Eastern European Collectors
Knoll Galria Budapest


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Paul Horn: Roomwell, 2014, mixed technic, 215x110x60 cm, Foto: Sandra Fockenberger

June 11 - July 31., 2015

Paul Horn is a multimedia artist. Without placing one or the other means of expression into the center, he frequently combines the advantages and conditions of different artistic media in order to create a new entity: a work, an event, an experience or a room. His exhibitions often consist of different artistic media, similarly are his individual works carefully considered compositions of various genres. Thereby  the used artistic means refer on the one hand to their own historicality, on the other hand they go beyond it and link with actual discourses and interrogations of our time. 

In his third solo show in our gallery, Paul Horn is using the motto of the Vienna Secession as exhibition title in a modified, ironical way „DERZEIT IRRE KVNST, DER KUNST IHRE FREIZEIT“ (to evely age its art, to evely arlt its flee time). For the exhibition Paul Horn created a new, sustainable, bourgeois living space compound of appropriate art works. Most of the works consist of recycle materials, found objects, remainders or waste products. The indoor fountain, a water sculpture which is irrigating a popular indoor plant and improving the indoor climate, is a miniature version of a Aquaponic System which was originally developed as alternative for industrial agriculture. Aquaponic is a closed water and nutrition system which was created and is used for resource-efficient breeding of crops and fishes. Paul Horns indoor fountain on the one hand seizes on the trend of the withdrawal into the private space - whereas the indoor fountain embodies the peculiar emblem of such a movement - on the other hand the sculpture transfers the global, public and everybody directly affecting problem of fading resources into our ‚feel-good oases‘.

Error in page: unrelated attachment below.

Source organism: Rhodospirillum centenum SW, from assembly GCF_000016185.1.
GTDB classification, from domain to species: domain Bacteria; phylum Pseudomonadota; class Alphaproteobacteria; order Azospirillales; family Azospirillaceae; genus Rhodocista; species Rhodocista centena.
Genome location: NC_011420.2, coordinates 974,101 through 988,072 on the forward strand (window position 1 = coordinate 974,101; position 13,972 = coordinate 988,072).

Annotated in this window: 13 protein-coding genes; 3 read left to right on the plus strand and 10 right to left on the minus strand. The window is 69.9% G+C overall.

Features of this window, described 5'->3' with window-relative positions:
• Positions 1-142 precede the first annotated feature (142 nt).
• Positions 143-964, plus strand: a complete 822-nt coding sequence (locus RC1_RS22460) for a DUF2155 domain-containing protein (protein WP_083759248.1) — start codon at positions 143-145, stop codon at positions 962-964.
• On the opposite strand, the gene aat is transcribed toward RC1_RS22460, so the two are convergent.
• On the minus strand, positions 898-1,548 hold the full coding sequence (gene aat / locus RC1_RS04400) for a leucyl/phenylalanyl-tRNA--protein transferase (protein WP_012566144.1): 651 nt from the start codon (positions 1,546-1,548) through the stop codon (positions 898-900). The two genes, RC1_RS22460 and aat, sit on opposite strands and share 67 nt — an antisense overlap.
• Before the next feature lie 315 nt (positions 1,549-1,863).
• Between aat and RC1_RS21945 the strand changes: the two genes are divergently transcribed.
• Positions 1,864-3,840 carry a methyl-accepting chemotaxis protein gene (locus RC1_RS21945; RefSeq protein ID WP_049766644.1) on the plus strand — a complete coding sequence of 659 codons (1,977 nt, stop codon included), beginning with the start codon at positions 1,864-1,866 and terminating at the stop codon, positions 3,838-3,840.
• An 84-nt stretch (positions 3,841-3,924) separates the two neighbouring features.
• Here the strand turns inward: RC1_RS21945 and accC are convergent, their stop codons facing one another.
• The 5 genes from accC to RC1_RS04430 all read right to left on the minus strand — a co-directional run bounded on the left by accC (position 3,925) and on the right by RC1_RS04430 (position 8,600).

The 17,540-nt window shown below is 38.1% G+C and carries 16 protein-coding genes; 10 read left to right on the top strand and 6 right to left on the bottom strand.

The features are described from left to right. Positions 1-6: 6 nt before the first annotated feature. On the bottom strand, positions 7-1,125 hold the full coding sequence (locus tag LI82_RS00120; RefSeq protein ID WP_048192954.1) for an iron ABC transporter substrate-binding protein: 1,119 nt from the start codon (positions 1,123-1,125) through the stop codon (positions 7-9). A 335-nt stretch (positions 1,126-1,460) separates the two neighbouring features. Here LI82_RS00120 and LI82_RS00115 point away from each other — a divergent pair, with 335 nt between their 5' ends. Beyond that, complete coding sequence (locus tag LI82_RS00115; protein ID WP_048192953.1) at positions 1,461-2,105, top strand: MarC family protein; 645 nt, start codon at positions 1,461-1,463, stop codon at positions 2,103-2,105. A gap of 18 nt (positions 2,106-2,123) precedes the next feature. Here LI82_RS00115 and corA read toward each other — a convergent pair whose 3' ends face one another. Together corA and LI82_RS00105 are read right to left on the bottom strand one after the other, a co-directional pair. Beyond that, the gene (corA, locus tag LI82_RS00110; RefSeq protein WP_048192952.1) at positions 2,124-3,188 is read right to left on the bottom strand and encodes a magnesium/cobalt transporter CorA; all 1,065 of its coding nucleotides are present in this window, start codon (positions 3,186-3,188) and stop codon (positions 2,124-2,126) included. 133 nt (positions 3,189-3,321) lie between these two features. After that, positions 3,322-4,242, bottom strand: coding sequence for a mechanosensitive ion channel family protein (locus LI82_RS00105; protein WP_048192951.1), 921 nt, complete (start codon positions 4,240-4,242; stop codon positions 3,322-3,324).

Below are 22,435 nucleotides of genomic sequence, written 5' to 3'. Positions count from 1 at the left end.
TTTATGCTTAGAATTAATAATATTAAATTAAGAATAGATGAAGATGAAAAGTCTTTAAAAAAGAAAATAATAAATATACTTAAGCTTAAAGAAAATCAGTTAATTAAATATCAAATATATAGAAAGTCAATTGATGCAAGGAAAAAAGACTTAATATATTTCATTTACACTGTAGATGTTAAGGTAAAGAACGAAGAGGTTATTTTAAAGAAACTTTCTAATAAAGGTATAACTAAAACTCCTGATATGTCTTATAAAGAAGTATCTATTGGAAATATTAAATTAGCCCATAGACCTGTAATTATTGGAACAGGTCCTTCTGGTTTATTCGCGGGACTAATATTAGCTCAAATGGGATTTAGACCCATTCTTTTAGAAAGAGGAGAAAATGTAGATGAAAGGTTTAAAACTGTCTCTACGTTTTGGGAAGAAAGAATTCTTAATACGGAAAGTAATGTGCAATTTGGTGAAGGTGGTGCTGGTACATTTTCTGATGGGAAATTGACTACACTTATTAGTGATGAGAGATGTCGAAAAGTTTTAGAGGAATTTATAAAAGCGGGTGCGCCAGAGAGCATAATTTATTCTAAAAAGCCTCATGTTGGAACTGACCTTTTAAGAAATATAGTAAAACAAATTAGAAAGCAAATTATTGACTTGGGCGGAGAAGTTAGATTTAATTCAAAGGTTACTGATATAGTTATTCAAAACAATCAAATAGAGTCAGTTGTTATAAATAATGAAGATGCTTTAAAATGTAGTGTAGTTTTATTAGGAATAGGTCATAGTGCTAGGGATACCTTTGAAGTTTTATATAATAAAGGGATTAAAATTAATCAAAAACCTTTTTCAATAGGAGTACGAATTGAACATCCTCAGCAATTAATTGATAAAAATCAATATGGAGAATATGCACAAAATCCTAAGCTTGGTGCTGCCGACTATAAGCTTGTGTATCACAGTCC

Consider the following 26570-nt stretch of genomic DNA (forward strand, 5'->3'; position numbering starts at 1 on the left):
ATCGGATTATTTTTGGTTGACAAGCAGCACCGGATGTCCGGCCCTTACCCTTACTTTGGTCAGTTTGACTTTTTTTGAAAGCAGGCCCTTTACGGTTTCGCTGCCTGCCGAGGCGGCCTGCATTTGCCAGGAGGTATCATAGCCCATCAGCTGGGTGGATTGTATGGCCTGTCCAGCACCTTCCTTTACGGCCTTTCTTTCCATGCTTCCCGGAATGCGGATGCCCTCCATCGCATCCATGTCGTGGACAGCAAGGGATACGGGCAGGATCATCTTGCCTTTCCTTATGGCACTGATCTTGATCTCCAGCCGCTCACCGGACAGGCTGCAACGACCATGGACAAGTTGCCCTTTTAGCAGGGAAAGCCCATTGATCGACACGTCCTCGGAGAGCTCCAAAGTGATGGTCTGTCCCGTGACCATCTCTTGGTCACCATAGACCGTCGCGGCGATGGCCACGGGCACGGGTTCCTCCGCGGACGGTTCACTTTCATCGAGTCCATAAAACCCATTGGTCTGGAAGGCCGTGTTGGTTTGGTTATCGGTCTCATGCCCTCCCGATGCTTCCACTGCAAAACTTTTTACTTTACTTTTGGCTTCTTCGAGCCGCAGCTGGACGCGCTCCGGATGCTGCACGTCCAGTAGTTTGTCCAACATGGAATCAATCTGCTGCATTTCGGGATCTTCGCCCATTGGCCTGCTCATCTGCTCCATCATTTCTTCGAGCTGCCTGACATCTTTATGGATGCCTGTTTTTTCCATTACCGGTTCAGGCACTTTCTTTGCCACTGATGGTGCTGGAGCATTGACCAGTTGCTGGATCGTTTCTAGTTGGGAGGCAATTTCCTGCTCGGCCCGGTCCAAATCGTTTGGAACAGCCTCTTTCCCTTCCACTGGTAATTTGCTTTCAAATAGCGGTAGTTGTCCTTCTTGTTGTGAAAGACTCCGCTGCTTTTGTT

Another part of Paul Horns living environment are the woven fabric ‚paintings' which consist of various fabric tapes, strings, cords or ropes. They are woven like carpets and mimic abstract paintings, but they don’t represent any values of a bourgeoisie or middle class. They are not an expression of an inner world as often reflected in portraits, landscape paintings, abstraction, still life or other genres of painting, rather they act as a reference of outer conditions. Facts, systems and changes in the environment that are surrounding us and which don’t stop in front of our protected worlds. 

Yet another symbol of such living spaces which Paul Horn confronts with today’s world is the chandelier. For the exhibition he made a french and a venetian model, a hanging sculpture from the ceiling, but instead of crystals he used crumpled pet-bottles and little brandy bottles. The glory and history of chandeliers as a sign of power and wealth appears in a new, dimed light.

How about the residents of this infiltrated living environment? They keep themselves busy with new forms of communication and exchange as Paul Horns new short film shows illuminatively.